Core D: Neuropathology

  

The Neuropathology Core serves the needs of the Massachusetts ADRC (MADRC) and supports Alzheimer research by providing diagnostic validation of clinical assessments and providing tissue and other biospecimens to investigators. From inception, a central mission of the Core has been to serve as a brain bank – with “deposits” (conducting and reporting accurate, detailed neuropathological examinations of brains from subjects followed by the Clinical Core, as well as others referred to the Core) and “withdrawals” (distributing tissue to investigators). These activities also provided an outstanding environment in which to train clinical and experimental neuroscientists (including neuropathologists and neurologists) in the diagnosis and study of neurodegenerative diseases. These broad goals remain the focus of the Core, along with novel approaches to enhance the value of tissue to a wide range of investigators.

 

Catalyze (Aims 1-4): The first four Aims represent the essential and required functions of the Core: performance of high quality diagnostic neuropathology accompanied by tissue collection and distribution as well as data sharing. These Aims depend on interactions with all the other Cores of the MADRC and allow us to acquire tissue resources for use in Projects 2 and 3.

 

Aim 1: To establish an accurate neuropathologic diagnosis on all brains received, including standardized reporting and clinicopathological correlation, with reporting to the Clinical Core and families;

 

Aim 2: To maintain and distribute brain tissue and other biospecimens prepared in a standardized manner for investigators studying AD and related disorders;

 

Aim 3: To participate in cooperative ventures with other groups studying neurodegenerative diseases, both human and animal models, including other Alzheimer Centers (ADRCs & ADCs), NACC, other NIH-funded Centers and groups focused on neurodegenerative diseases, as well as other consortia and individual investigators;

 

Aim 4: Provide neuropathologic data to Cores and Projects within the MADRC and to NACC;

 

Innovate (Aims 5-7): While frozen and fixed tissue, as well as routine histologic sections, has great value for investigators, there are structural questions which cannot be answered without higher resolution methods. This is particularly true as the emphasis shifts away from end-stage disease with extensive plaque and tangle burden and towards more subtle changes. We have already developed array tomography for human autopsy tissue and will continue to refine this and expand our collection of appropriately processed samples (interaction with Projects 2 and 3). We will also work with the Histopathology Imaging Facility of the MGH Pathology Service to draw on their novel approaches to image capture, management, display and analysis. Finally, we have developed relationships with the Nurse’s Health Study and the Harvard Study of Aging to determine the feasibility of autopsy recruitment of research-committed aging individuals.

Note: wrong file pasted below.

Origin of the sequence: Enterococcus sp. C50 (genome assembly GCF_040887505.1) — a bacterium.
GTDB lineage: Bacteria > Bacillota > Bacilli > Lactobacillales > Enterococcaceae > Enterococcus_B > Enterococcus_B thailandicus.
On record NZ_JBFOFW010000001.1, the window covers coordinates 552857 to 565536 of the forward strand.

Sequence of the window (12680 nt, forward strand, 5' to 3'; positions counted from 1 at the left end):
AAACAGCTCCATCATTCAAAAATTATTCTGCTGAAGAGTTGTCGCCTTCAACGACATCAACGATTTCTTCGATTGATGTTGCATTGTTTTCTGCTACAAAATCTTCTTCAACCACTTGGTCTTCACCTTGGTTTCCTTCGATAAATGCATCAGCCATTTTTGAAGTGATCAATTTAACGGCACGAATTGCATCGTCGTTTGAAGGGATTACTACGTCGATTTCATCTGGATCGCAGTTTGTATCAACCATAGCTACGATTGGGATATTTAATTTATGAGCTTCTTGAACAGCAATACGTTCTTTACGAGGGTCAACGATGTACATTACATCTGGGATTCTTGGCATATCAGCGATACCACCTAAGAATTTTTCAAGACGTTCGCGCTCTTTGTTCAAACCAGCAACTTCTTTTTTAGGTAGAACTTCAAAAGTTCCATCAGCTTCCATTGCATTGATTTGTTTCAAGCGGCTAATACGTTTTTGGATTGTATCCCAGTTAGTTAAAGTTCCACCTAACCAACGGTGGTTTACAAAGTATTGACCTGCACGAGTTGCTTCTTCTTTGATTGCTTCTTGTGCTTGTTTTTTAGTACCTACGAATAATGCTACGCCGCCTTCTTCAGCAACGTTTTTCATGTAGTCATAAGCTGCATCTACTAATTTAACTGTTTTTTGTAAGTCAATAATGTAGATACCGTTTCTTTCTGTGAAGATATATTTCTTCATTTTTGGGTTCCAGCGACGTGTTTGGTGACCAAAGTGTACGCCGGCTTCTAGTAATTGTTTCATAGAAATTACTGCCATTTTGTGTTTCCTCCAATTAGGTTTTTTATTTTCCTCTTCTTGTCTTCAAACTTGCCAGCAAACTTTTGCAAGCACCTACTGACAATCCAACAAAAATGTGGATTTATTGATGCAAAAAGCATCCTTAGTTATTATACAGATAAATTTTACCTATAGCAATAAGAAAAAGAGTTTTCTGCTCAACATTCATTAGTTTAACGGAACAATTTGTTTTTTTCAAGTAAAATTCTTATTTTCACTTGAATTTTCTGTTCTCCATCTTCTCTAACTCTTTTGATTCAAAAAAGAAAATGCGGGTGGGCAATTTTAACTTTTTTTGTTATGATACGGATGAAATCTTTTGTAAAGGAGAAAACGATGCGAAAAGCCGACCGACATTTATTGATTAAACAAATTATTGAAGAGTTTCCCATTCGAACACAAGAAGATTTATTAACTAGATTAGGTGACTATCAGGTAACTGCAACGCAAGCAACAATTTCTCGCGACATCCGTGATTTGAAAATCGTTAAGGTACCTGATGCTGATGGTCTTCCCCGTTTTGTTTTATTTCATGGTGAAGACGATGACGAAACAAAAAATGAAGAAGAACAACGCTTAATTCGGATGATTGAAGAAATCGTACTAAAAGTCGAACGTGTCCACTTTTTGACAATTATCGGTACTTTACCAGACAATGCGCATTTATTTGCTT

Aim 5: To expand the collection, distribution and use of samples prepared for novel methods of high resolution microscopy (array tomography) to address aspects of early stage structural abnormalities in neurodegenerative diseases;

 

Aim 6: To explore the use of novel approaches to digital microscopy in order to facilitate collaborative studies;

 

Aim 7: Pilot brain donation program extensions of large epidemiologic studies of aging adults;

 

Educate (Aims 8-9): Career development of clinical and experimental neuroscientists focused on neurodegenerative diseases has long been a focus of the Core, and is an essential contribution of this Core to the larger community aiming to diagnose, treat and prevent AD. The Core will continue to participate in the education of other professionals, with an emphasis on the pathological basis of neurodegenerative disease as well as the importance of autopsy. These educational activities are executed in collaboration with the Administrative Core, the Clinical Core and the Recruitment and Education Core.

 

Aim 8: To train neuropathologists to be experts in the neuropathology of dementing disorders;

 

Aim 9: To educate health-professionals about AD and on the importance of brain donation.

 

All together, these aims allow the Core to contribute to ameliorating the suffering associated with AD and related disorders.